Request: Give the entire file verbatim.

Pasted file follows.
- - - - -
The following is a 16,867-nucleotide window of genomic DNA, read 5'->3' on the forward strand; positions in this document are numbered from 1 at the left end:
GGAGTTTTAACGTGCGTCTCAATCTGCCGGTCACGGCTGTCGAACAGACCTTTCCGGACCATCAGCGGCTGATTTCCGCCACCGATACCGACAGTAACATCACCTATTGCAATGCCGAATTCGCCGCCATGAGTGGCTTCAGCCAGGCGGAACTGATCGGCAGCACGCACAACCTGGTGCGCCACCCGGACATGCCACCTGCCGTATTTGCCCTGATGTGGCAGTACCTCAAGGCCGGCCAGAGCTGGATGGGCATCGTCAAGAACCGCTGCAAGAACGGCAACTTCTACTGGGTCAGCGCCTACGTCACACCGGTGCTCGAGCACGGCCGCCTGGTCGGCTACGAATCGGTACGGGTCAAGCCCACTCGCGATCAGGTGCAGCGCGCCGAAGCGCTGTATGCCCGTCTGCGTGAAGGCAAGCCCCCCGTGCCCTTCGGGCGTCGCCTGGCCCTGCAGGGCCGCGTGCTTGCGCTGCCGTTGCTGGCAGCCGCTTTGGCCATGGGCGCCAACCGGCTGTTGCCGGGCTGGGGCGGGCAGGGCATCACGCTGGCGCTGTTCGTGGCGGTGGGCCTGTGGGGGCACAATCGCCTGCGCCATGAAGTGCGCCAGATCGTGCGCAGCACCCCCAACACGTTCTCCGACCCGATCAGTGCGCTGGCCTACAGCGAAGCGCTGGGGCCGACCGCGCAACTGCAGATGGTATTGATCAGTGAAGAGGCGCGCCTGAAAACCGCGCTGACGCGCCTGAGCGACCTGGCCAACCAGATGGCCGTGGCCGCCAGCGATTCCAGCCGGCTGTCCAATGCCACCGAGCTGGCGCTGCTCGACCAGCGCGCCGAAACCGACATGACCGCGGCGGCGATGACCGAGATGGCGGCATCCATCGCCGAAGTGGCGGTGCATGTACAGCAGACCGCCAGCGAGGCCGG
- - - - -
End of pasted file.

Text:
The following is a 16,867-nucleotide window of genomic DNA, read 5'->3' on the forward strand; positions in this document are numbered from 1 at the left end:
GGAGTTTTAACGTGCGTCTCAATCTGCCGGTCACGGCTGTCGAACAGACCTTTCCGGACCATCAGCGGCTGATTTCCGCCACCGATACCGACAGTAACATCACCTATTGCAATGCCGAATTCGCCGCCATGAGTGGCTTCAGCCAGGCGGAACTGATCGGCAGCACGCACAACCTGGTGCGCCACCCGGACATGCCACCTGCCGTATTTGCCCTGATGTGGCAGTACCTCAAGGCCGGCCAGAGCTGGATGGGCATCGTCAAGAACCGCTGCAAGAACGGCAACTTCTACTGGGTCAGCGCCTACGTCACACCGGTGCTCGAGCACGGCCGCCTGGTCGGCTACGAATCGGTACGGGTCAAGCCCACTCGCGATCAGGTGCAGCGCGCCGAAGCGCTGTATGCCCGTCTGCGTGAAGGCAAGCCCCCCGTGCCCTTCGGGCGTCGCCTGGCCCTGCAGGGCCGCGTGCTTGCGCTGCCGTTGCTGGCAGCCGCTTTGGCCATGGGCGCCAACCGGCTGTTGCCGGGCTGGGGCGGGCAGGGCATCACGCTGGCGCTGTTCGTGGCGGTGGGCCTGTGGGGGCACAATCGCCTGCGCCATGAAGTGCGCCAGATCGTGCGCAGCACCCCCAACACGTTCTCCGACCCGATCAGTGCGCTGGCCTACAGCGAAGCGCTGGGGCCGACCGCGCAACTGCAGATGGTATTGATCAGTGAAGAGGCGCGCCTGAAAACCGCGCTGACGCGCCTGAGCGACCTGGCCAACCAGATGGCCGTGGCCGCCAGCGATTCCAGCCGGCTGTCCAATGCCACCGAGCTGGCGCTGCTCGACCAGCGCGCCGAAACCGACATGACCGCGGCGGCGATGACCGAGATGGCGGCATCCATCGCCGAAGTGGCGGTGCATGTACAGCAGACCGCCAGCGAGGCCGG